Jeff

Add pictures here
<% if( /^image/.test(type) ){ %>
<% } %>
<%-name%>
Add image file
Upload

Nope, you are.

You're no friend of mine.

Nope. I rubbed your nose in the FACT that with the RANGE being discussed, the use of electricity by the clock is such a trivial part of what the rest of the RANGE uses that it isnt worth bothering about unless you are a mindless anal obsessive.

So it isnt worth bothering about disconnecting THE CLOCK IN THE RANGE which happened to be what the OP was stupid enough to bother about.

Pity that hardly anyone is actually stupid enough to bother to disconnect the clocks in many of the RANGES out there.
And if you care about what a wall wart uses, the only thing that makes any sense at all is to replace the ones that are the dinosaur transformer based wall warts with proper modern switch mode wall warts instead and save virtually all of the power those use, and have the convenience of being able to leave them plugged in all the time.
Add pictures here
<% if( /^image/.test(type) ){ %>
<% } %>
<%-name%>
Add image file
Upload
On 6/1/2008 5:23 PM Rod Speed spake thus:

Well, yes, that would be an improvement.
--
The best argument against democracy is a five-minute
conversation with the average voter.
  Click to see the full signature.
Add pictures here
<% if( /^image/.test(type) ){ %>
<% } %>
<%-name%>
Add image file
Upload
On Sun, 01 Jun 2008 17:41:55 -0700, David Nebenzahl

One suggestion made earlier in this group was to plug your charging devices into a power strip that has an on/off switch. (forget about the fact that the plugs are not designed to only take up one outlet space)
Every little bit does help, and it is the right thing to do.
I don't really think Al Gore is doing his part, but that is another story. :)
Add pictures here
<% if( /^image/.test(type) ){ %>
<% } %>
<%-name%>
Add image file
Upload

That is changing, especially notably with cell phone chargers. Notably, the slim cell phone chargers have switchmode circuitry. The smallest 60 Hz iron core transformers I have seen that can put out a couple watts won't fit in those.

- Don Klipstein ( snipped-for-privacy@misty.com)
Add pictures here
<% if( /^image/.test(type) ){ %>
<% } %>
<%-name%>
Add image file
Upload

Al Gore's Home Energy Use Up 10%
Since June, 2007 the former VP's personal electricity consumption was up 10% according to the Tennessee Center for Policy Research.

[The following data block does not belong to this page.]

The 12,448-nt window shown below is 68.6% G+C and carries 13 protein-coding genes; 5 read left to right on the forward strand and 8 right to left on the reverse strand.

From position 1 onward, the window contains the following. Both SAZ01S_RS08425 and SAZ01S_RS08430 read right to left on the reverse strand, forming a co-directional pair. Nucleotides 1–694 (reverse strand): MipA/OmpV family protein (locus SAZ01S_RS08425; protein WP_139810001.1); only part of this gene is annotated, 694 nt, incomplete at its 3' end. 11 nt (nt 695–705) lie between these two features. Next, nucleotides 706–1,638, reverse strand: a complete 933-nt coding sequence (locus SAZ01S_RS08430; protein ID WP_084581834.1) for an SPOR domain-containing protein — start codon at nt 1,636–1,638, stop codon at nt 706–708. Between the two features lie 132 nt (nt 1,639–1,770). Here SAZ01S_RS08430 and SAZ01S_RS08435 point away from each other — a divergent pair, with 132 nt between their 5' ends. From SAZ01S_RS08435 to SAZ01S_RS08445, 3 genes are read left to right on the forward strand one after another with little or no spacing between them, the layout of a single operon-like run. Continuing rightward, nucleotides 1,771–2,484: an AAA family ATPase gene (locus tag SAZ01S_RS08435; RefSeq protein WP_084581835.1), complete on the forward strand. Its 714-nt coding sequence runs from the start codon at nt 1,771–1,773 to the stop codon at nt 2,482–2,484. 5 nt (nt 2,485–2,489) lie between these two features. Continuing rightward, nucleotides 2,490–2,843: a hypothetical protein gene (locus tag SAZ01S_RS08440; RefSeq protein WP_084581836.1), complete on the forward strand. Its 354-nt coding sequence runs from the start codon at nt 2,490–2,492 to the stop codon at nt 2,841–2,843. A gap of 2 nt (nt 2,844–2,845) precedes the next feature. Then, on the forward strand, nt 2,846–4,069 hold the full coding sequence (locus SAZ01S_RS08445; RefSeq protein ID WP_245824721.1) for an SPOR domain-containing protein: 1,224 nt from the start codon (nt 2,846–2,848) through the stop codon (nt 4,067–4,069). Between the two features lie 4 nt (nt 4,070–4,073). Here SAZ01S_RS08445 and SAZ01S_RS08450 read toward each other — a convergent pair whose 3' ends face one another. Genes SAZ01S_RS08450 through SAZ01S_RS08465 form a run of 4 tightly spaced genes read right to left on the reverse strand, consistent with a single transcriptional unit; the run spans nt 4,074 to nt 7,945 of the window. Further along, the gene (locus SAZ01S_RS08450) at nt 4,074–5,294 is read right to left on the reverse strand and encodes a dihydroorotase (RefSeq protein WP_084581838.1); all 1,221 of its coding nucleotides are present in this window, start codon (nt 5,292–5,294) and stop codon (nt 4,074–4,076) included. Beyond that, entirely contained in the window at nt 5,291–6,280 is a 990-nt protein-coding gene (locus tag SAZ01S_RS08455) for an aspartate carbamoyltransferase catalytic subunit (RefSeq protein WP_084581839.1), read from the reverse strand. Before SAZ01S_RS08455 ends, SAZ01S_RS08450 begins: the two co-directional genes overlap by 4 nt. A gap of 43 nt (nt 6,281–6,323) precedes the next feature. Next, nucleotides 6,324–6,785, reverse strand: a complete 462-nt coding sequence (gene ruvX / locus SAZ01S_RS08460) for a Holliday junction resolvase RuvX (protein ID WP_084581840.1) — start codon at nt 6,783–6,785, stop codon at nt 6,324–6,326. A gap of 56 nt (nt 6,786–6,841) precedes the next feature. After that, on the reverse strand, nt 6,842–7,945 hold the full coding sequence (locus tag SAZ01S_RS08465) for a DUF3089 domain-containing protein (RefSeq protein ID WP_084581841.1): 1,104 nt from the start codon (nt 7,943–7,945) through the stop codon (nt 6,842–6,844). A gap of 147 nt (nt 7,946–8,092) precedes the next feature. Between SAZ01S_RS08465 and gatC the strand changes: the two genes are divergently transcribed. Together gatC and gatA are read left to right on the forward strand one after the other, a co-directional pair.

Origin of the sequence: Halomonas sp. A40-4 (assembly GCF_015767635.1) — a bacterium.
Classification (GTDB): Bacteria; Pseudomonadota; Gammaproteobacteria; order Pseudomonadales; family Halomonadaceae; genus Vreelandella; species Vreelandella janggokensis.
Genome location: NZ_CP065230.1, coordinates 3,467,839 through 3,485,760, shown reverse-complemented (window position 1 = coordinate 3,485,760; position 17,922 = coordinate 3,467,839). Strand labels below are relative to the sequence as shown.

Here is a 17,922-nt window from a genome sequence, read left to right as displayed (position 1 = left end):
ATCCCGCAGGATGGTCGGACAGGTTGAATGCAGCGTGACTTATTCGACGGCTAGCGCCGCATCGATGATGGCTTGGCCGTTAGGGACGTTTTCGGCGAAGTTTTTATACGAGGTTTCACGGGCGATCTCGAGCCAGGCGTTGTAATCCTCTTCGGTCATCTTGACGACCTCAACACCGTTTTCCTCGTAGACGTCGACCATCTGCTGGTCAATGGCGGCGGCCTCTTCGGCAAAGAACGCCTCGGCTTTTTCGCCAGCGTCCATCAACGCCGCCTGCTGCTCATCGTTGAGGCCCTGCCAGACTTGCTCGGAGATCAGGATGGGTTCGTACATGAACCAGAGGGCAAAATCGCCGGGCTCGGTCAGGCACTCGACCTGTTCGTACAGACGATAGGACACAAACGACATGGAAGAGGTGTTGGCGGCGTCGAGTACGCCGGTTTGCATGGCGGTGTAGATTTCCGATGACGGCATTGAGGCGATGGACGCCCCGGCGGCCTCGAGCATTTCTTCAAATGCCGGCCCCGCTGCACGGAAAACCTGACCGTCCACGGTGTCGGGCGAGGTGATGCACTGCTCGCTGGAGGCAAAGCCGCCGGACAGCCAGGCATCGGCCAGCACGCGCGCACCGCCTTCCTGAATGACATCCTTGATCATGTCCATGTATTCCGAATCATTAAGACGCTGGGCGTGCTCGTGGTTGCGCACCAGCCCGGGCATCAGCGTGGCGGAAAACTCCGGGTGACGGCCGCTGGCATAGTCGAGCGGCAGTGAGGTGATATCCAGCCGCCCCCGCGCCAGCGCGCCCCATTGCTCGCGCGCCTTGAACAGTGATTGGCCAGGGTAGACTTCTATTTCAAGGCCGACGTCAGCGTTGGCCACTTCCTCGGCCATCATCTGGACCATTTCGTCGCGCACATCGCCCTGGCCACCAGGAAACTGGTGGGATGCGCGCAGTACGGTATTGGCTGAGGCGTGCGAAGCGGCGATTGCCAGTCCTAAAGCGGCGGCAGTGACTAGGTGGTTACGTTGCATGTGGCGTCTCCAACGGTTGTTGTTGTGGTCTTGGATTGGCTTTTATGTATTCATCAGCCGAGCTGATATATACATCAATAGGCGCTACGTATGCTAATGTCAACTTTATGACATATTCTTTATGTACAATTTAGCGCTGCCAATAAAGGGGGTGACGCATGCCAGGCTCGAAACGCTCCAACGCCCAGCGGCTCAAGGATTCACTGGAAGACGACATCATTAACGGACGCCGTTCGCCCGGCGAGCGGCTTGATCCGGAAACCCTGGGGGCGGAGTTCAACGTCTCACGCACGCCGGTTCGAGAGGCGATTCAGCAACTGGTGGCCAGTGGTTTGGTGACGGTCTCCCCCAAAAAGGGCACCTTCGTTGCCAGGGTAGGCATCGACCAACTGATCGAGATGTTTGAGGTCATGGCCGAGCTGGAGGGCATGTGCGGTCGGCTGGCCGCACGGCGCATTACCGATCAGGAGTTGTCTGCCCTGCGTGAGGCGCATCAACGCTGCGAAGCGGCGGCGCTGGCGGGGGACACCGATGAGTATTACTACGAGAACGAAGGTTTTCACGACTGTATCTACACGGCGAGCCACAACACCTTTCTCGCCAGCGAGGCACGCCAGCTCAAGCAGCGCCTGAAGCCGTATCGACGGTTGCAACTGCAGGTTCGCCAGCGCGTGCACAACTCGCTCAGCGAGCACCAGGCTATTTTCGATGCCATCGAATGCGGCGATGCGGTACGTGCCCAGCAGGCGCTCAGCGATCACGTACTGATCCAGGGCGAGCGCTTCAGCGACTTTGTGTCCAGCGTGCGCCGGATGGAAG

Gore's energy usage is under a microscope because of his worldwide push to slow global climate change through energy conservation.
In the past year, Gores home burned through 213,210 kilowatt-hours (kWh) of electricity, enough to power 232 average American households for a month.
More at http://tinyurl.com/3oe8yq
Add pictures here
<% if( /^image/.test(type) ){ %>
<% } %>
<%-name%>
Add image file
Upload
[snip]

I think the point being made in this discussion is also how much people are being penny wise and pound (dollar) foolish.
Before one worries about how much electricity is being wasted by LEDs and clocks and small electrics that are in standby (these days it seems nothing is every truly and completely turned off) one should worry how much energy they are wasting in their high-draw devices such as the hot water heater, the refrigerator, the stove, etc.
Once someone has addressed the unnecessary losses there (are you keeping your water heater on too high a setting? are you standing there staring into the 'fridge with the door open thinking about what to eat?) then they should feel free to also eliminate the small losses.
Add pictures here
<% if( /^image/.test(type) ){ %>
<% } %>
<%-name%>
Add image file
Upload
wrote:

I had one (early) DVD player that, when turned off, merely turned off the LED on the front panel. The power supply was still fully supplying power to the board and drive, even when turned off.
Add pictures here
<% if( /^image/.test(type) ){ %>
<% } %>
<%-name%>
Add image file
Upload
wrote:
[snip]

Current ones (at least should) turn off the video output(s) too. This allows you to use an automatic audio/video switch.
I would expect motors to be off as well.
--
Mark Lloyd
http://notstupid.laughingsquid.com
  Click to see the full signature.
Add pictures here
<% if( /^image/.test(type) ){ %>
<% } %>
<%-name%>
Add image file
Upload
David Nebenzahl wrote:

waste. People tend to focus on big things but it is the small wasteful or efficient things multiplied by hundreds of millions of users that really ad up. Those cheepo wall wart power supplies waste power in two ways. One is standby loss. Assume they loose a low 3W/each and you have 10. That is a waste of 22.32kwh/month per home just having them plugged in and not even doing anything useful.
Then the cheepo power supplies are quite inefficient when powering a load. I have read that the waste is collectively over 50 billion kwh/year in the US.
Add pictures here
<% if( /^image/.test(type) ){ %>
<% } %>
<%-name%>
Add image file
Upload

I have and I'm annoyed at some of these commercials, even though I do understand about vampire electrical use. My 1960+ Sunbeam Toaster and basic Mr. Coffee (just has the on/off switch) do not use electricity while sitting on the counter plugged in. Yet based on some of those commercials the average consumer would think they do. They don't say how to tell if you have vampires in your house. However, I do know that my microwave, TV(s), vcr(s), cable box(es) etc. do. But I don't feel like reprogramming everytime I want to use them, so I let them continue to feast.
Add pictures here
<% if( /^image/.test(type) ){ %>
<% } %>
<%-name%>
Add image file
Upload

Related Threads

    HomeOwnersHub.com is a website for homeowners and building and maintenance pros. It is not affiliated with any of the manufacturers or service providers discussed here. All logos and trade names are the property of their respective owners.